If you earned more than your spouse and filed joint returns, you may pay higher tax rates after your divorce, since more of your income falls into higher brackets. But if you earned less than your spouse, your individual income may put you back into a lower tax bracket.
Additionally, you may qualify for head-of-household status after your divorce if you receive custody of your children. Heads of household are unmarried taxpayers who pay more than half the cost to maintain their home and care for a qualifying dependent who lives with them for more than half the year.
Generally, heads of household enjoy lower marginal tax rates than people with single-filer status, but slightly higher marginal tax rates than people with married-filing-jointly status. Only the ex-spouse who provides at least 51% of the dependent’s care can claim this status.
There are tax credits you can claim for caring for certain qualifying dependents. Who qualifies as a dependent depends on who they are and how much care you provide for them. Often, the dependent is your minor child, but other types of people may qualify.
Read more about claiming a dependent on your tax return.
The types of tax credits are available for having a dependent include:
The child tax credit (CTC)
The other qualifying dependent credit
The child and dependent care credit
The earned income tax credit (EITC)
Whether you or your ex-spouse can claim any of these credits depends on several factors, but it’s largely based on who has custody. However, the custodial parent can allow the noncustodial parent to claim these credits by signing a written declaration, as long as the other qualifications for living situation and support are met.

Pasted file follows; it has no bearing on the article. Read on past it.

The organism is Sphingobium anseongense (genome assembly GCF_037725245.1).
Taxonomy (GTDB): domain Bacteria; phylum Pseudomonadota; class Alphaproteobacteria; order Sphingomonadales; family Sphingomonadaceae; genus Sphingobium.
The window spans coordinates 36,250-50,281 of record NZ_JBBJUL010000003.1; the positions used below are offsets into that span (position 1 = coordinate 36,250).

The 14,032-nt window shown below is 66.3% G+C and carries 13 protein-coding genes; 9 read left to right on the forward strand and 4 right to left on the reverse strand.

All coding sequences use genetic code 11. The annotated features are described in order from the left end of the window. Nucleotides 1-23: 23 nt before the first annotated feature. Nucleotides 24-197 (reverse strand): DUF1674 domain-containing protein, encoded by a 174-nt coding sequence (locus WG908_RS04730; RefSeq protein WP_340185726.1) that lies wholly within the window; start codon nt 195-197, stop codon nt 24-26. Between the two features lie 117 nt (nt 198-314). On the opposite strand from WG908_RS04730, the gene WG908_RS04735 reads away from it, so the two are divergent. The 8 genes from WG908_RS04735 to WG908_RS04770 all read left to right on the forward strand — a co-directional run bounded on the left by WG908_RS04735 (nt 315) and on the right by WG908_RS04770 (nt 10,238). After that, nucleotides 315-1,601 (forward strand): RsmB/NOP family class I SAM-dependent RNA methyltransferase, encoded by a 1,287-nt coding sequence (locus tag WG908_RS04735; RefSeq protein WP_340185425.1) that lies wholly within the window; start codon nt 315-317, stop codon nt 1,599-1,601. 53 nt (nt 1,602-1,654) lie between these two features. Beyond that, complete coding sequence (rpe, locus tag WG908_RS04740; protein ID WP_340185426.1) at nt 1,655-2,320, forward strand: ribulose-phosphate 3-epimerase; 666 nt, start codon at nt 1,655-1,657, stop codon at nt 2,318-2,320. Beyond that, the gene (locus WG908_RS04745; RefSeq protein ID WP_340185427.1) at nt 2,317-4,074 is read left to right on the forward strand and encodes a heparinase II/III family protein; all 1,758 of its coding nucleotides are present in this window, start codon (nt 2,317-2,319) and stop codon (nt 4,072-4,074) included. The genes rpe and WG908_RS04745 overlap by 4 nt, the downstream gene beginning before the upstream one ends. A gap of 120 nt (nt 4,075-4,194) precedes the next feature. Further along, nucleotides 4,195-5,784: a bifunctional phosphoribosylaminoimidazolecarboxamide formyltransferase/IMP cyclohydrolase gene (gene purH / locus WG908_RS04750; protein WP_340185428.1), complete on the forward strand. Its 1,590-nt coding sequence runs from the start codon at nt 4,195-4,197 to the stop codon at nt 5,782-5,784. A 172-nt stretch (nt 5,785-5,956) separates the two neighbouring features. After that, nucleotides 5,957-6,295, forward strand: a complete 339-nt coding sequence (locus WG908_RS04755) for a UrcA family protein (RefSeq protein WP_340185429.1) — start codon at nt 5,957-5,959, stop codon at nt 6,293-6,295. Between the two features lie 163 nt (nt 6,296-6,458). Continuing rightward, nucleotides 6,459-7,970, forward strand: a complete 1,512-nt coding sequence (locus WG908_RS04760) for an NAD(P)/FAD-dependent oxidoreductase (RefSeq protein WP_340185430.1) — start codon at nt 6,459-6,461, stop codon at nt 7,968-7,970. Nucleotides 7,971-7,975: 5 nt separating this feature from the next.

If you just got divorced, you might have to pay higher taxes. According to your divorce decree, you might also have to pay alimony and child support. Because of all these additional costs, you might be hoping you can claim a deduction or exemption for your child support and alimony payments.
Unfortunately, there are no tax benefits to claim for paying child support. Child support payments are also not taxable by the recipient.
However, if you got divorced in 2018 or before, you may be able to claim a tax deduction for paying alimony, as long as the alimony payment meets the requirements of the IRS. Alimony is a deduction you take on Schedule 1 of your tax return, meaning that you can claim the alimony deduction even if you don’t itemize your deductions.
However, the Tax Cuts and Jobs Act of 2017 removed the alimony deduction for divorces executed on or after January 1, 2019. You’ll be able to continue claiming the alimony deduction if your divorce finalized before that date.
If you and your spouse plan to divorce, you must still file as a married couple as long as you were married for every day of the tax year you’re filing for. Choosing to file a joint return can save both of you money on your taxes.
However, if you’re not on good terms, you can use the married-filing-separately filing status, which means both taxpayers file their own return and pay basically the same tax rates as a single person.
For the purpose of deciding your filing status, the IRS considers you unmarried only if have one of the following:
A final decree of divorce
A decree of separate management , for couples who want to be separated but aren’t ready to divorce
Additionally, if you can file as married-filing-separately, you may actually be able to file as head of household instead, as long as you meet the following qualifications:
You need to file a separate return .
You must have paid more than half the cost of keeping up your home .
You must have lived apart from your spouse for the last six months of the tax year.
You must be able to claim your child as a dependent , including stepchildren and foster children.
Your home must be the main home of your child .
You’ll also have to determine which deductions each of you can take, because some deductions can only be claimed once per tax return.